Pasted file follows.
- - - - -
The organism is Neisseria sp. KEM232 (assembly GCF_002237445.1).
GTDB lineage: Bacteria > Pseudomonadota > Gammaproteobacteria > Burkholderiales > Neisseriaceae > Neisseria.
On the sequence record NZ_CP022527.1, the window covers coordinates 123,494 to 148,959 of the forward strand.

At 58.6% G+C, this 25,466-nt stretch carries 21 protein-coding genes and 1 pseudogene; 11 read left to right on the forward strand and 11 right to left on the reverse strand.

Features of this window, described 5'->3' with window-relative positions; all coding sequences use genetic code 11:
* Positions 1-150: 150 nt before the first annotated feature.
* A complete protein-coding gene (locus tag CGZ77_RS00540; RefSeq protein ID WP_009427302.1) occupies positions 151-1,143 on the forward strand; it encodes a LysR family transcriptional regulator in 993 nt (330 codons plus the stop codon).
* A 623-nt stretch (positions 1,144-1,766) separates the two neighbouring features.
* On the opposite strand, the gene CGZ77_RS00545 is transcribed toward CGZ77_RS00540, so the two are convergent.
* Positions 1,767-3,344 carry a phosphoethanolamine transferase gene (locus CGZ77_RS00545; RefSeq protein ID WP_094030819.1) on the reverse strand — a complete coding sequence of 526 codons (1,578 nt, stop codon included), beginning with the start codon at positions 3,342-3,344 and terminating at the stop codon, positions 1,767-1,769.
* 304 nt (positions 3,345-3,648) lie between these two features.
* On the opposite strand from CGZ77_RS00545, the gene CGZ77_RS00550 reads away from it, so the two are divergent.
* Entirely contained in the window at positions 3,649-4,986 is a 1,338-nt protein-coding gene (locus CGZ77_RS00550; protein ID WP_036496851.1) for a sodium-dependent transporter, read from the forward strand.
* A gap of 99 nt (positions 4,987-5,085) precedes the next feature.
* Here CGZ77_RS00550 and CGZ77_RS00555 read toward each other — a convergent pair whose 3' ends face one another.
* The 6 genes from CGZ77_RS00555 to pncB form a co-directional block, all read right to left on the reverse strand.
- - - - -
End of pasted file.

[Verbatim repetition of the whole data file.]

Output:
The organism is Neisseria sp. KEM232 (assembly GCF_002237445.1).
GTDB lineage: Bacteria > Pseudomonadota > Gammaproteobacteria > Burkholderiales > Neisseriaceae > Neisseria.
On the sequence record NZ_CP022527.1, the window covers coordinates 123,494 to 148,959 of the forward strand.

At 58.6% G+C, this 25,466-nt stretch carries 21 protein-coding genes and 1 pseudogene; 11 read left to right on the forward strand and 11 right to left on the reverse strand.

Features of this window, described 5'->3' with window-relative positions; all coding sequences use genetic code 11:
* Positions 1-150: 150 nt before the first annotated feature.
* A complete protein-coding gene (locus tag CGZ77_RS00540; RefSeq protein ID WP_009427302.1) occupies positions 151-1,143 on the forward strand; it encodes a LysR family transcriptional regulator in 993 nt (330 codons plus the stop codon).
* A 623-nt stretch (positions 1,144-1,766) separates the two neighbouring features.
* On the opposite strand, the gene CGZ77_RS00545 is transcribed toward CGZ77_RS00540, so the two are convergent.
* Positions 1,767-3,344 carry a phosphoethanolamine transferase gene (locus CGZ77_RS00545; RefSeq protein ID WP_094030819.1) on the reverse strand — a complete coding sequence of 526 codons (1,578 nt, stop codon included), beginning with the start codon at positions 3,342-3,344 and terminating at the stop codon, positions 1,767-1,769.
* 304 nt (positions 3,345-3,648) lie between these two features.
* On the opposite strand from CGZ77_RS00545, the gene CGZ77_RS00550 reads away from it, so the two are divergent.
* Entirely contained in the window at positions 3,649-4,986 is a 1,338-nt protein-coding gene (locus CGZ77_RS00550; protein ID WP_036496851.1) for a sodium-dependent transporter, read from the forward strand.
* A gap of 99 nt (positions 4,987-5,085) precedes the next feature.
* Here CGZ77_RS00550 and CGZ77_RS00555 read toward each other — a convergent pair whose 3' ends face one another.
* The 6 genes from CGZ77_RS00555 to pncB form a co-directional block, all read right to left on the reverse strand.